I am a fan of hybrid projects, where you buy some parts and build other parts to make a Frankenstein-like abomination. Using this approach allows me to build more stuff and focus on the areas that might need more hands-on creativity. I am not suggesting that you should abandon your unique designs in order to make manufacturing easier (i.e. Design For Manufacturing), but if your design is flexible then you might be able to use off-the-shelf hardware in a unique way. Just remember that there is no shame in paying others to do something that might actually be cheaper than doing it yourself. That is just smart economics.
And so we get the IKEA hybrid play table. IKEA makes some great little play storage bin units that are functional, versatile, good looking, and fairly light on the wallet. You would struggle to build this out of solid pine for much less than you can buy it. So, unless you were building a ton of these for some reason, it really makes sense to buy. However, what I found to be missing was a large, indestructible top. I had the need for a table that was roughly 6’X4′ that could be used as a LEGO table, train table, whatever. I also want a lip on the table to keep the chaos off the floor. In addition, I wanted to build a little art table using the same parts, only this would be smaller and designed to fit along a wall.
I know from experience in my shop that the melamine tops are virtually indestructible, so I decided to go in that direction. I purchased one sheet of laminated melamine board from home depot and had them cross-cut to into two pieces (2’X4′, 6’X4′). The cut at Home Depot may not be as fine I what I can do at home, but the edges will be covered anyway. Besides, ripping the board nearly in half makes it much easier to carry. I picked up 5 (2X2’s) while I was there (the straighter, the better; if the stock is just terrible then you can always by 2″X4″ board and rip them straight).
I am lucky(?) in that there is an IKEA within driving distance so I picked up 4 of the TROFAST Frame w/ Bins and an assortment of bins to go with it. You should also pick up some floor protecting felts if you are placing these over hard wood floor as the IKEA cabinets are sold unprotected.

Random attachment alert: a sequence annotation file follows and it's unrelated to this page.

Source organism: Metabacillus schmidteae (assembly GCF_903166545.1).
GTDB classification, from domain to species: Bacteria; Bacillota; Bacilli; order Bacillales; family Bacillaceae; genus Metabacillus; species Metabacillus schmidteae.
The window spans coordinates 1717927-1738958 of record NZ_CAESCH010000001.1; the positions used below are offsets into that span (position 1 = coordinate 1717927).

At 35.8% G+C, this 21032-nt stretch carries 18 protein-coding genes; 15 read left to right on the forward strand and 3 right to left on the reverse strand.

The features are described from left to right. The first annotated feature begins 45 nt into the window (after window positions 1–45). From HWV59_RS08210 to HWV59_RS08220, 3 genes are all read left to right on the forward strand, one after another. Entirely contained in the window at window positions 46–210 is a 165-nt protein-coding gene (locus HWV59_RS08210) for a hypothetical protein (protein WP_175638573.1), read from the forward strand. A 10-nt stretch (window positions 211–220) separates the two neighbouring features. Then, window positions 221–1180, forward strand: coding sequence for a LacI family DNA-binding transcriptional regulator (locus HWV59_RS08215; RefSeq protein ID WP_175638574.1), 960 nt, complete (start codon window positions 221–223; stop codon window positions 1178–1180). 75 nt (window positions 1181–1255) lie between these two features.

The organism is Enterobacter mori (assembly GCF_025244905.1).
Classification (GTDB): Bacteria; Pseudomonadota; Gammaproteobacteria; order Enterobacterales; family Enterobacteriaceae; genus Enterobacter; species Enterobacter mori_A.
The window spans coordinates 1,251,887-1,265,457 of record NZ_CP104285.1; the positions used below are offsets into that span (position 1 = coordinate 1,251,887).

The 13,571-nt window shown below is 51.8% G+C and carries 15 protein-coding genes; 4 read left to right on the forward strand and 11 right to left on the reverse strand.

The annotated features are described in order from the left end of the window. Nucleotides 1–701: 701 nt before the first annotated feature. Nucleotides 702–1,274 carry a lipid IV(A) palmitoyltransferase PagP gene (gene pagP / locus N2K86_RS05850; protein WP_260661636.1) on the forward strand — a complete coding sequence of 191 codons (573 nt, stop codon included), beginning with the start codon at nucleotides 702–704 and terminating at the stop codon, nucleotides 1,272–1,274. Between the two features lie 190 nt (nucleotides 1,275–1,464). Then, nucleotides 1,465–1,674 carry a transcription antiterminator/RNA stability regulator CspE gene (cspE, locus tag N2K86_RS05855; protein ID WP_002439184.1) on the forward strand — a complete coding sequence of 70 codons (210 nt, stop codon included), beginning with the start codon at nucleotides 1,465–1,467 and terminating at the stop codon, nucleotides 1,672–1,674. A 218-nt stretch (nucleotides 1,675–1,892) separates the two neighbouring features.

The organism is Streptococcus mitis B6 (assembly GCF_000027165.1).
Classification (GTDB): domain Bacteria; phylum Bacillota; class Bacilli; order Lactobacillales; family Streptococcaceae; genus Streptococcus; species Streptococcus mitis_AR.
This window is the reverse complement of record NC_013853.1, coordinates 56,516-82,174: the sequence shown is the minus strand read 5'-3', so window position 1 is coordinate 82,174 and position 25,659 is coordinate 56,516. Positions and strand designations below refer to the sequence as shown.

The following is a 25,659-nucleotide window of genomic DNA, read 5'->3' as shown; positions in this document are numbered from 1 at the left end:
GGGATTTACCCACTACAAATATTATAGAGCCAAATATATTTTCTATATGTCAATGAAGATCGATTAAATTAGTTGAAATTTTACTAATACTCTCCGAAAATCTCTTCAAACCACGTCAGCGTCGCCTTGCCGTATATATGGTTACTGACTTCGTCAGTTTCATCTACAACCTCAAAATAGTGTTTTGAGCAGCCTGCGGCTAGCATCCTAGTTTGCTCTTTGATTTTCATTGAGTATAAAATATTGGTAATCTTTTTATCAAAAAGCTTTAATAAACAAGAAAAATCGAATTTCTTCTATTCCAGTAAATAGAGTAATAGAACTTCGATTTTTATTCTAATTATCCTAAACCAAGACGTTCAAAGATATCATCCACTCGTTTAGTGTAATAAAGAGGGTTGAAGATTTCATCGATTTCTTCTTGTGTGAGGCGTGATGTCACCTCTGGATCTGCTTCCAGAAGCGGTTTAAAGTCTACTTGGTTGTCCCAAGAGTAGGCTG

The 2X4’s will trim out the melamine to not only provide an attractive edge, but to also add strength to the top and to provide a lip that keeps toys from rolling off. I decided to leave a 1/2″ lip on the top, rounded over. The 2X4’s come rounded so this works out wonderfully. You could just create pocket holes in the melamine and then glue/screw the trim right to the edge of the melamine. However, I felt that this may not be robust enough for a bunch of kids pulling on it. So decide to “wrap” the trim around the top. This is accomplished by cutting a groove (aka: “slot”, or “dado”) in the trim that is just a hair wider than the melamine and to a depth of 1/3 of the thickness of the trim (1/2″). You can do this by passing the trim over a table saw (with a blade set at 1/2″ high) multiple times, moving the fence back a little with each pass so that you are cutting out a large groove to the desired width. You can also purchase a special blade, called a dado blade, that you can set to the desired final width and cut the groove in one pass. I recommend this method to save time, but it is not an absolute necessity (pick one up though if you ever plan to make cabinets. It is a massive time saver and will improve the accuracy of the cut!). Make sure you are keeping the 2X4 against the fence or the grooves won’t be straight. A feather-board helps tremendously. The trim will fit right over the edge of the top and will meet the next edge with a 45 degree miter. Because our grooves are 1/2″ deep, each piece of trim needs to be 2″ longer than the edge it will attach to (Trim Length = Trim Thickness*2 + Top Melamine Length – Groove Depth*2).
After all the grooves are cut, the ends are mitered, and the parts are sanded, go ahead and assemble. You will find that you may have to fight a bit to get the trim to get it to fit over the top if the 2X4 has any warping to it. This will straighten out, but you will have to be persuasive. A rubber mallet (or a hammer and piece of sacrificial wood) can help move things along. Once all the trim is attached, go ahead and shoot a screw through each corner, from the bottom and up at an angle to keep it hidden. You can leave the finish natural or add a simple wax or other clear finish. I found that the 2X2’s I used (white fir) matched the IKEA boxes almost perfectly, but your mileage may vary.
So now you have simple, inexpensive, cleanable work surface that your kids can start destroying. I set two of the IKEA boxes up in the playroom with and placed the top so that it bridged to two. This left space underneath for storing toys that did not fit the bins or to use as an impromptu fort. You can secure the top to the base by shooting a screw up from underneath.
For the art table, I went ahead and placed two of the boxes facing in the same direction with a large gap between them. Using the table to bridge the two created a desk. This design is very flexible in term of the actual length of of the desk. In my case, I only needed to overlap the boxes by about a foot or so, leaving plenty of the box tops exposed to be used as additional storage. The white chair is also from IKEA and fits perfectly.
So there you have it. An afternoon’s worth of shopping, cutting, and assembly to product two unique little play/work areas. Now if I can only find a way to make sure the toys made it back to the bins.
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4X8′ Melamine, divided
5 X 2×2″ studs